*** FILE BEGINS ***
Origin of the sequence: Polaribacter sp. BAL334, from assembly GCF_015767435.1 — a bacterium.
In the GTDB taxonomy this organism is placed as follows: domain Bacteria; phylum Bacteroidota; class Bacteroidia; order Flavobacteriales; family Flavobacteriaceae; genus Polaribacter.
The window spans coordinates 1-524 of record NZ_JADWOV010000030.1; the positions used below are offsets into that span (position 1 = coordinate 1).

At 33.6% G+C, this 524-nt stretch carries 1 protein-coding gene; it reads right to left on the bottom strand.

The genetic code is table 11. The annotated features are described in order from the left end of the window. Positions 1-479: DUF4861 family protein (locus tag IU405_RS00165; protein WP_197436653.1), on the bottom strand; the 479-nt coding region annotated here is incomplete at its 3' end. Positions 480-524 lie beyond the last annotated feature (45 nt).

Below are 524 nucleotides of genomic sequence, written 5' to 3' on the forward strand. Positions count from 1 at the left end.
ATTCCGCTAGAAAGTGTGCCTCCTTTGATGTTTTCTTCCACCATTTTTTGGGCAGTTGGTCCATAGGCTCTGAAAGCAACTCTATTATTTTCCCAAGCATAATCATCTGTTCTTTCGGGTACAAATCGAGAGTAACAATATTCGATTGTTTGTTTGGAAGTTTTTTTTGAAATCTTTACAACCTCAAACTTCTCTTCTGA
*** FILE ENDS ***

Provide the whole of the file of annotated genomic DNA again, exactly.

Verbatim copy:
Origin of the sequence: Polaribacter sp. BAL334, from assembly GCF_015767435.1 — a bacterium.
In the GTDB taxonomy this organism is placed as follows: domain Bacteria; phylum Bacteroidota; class Bacteroidia; order Flavobacteriales; family Flavobacteriaceae; genus Polaribacter.
The window spans coordinates 1-524 of record NZ_JADWOV010000030.1; the positions used below are offsets into that span (position 1 = coordinate 1).

At 33.6% G+C, this 524-nt stretch carries 1 protein-coding gene; it reads right to left on the bottom strand.

The genetic code is table 11. The annotated features are described in order from the left end of the window. Positions 1-479: DUF4861 family protein (locus tag IU405_RS00165; protein WP_197436653.1), on the bottom strand; the 479-nt coding region annotated here is incomplete at its 3' end. Positions 480-524 lie beyond the last annotated feature (45 nt).

Below are 524 nucleotides of genomic sequence, written 5' to 3' on the forward strand. Positions count from 1 at the left end.
ATTCCGCTAGAAAGTGTGCCTCCTTTGATGTTTTCTTCCACCATTTTTTGGGCAGTTGGTCCATAGGCTCTGAAAGCAACTCTATTATTTTCCCAAGCATAATCATCTGTTCTTTCGGGTACAAATCGAGAGTAACAATATTCGATTGTTTGTTTGGAAGTTTTTTTTGAAATCTTTACAACCTCAAACTTCTCTTCTGA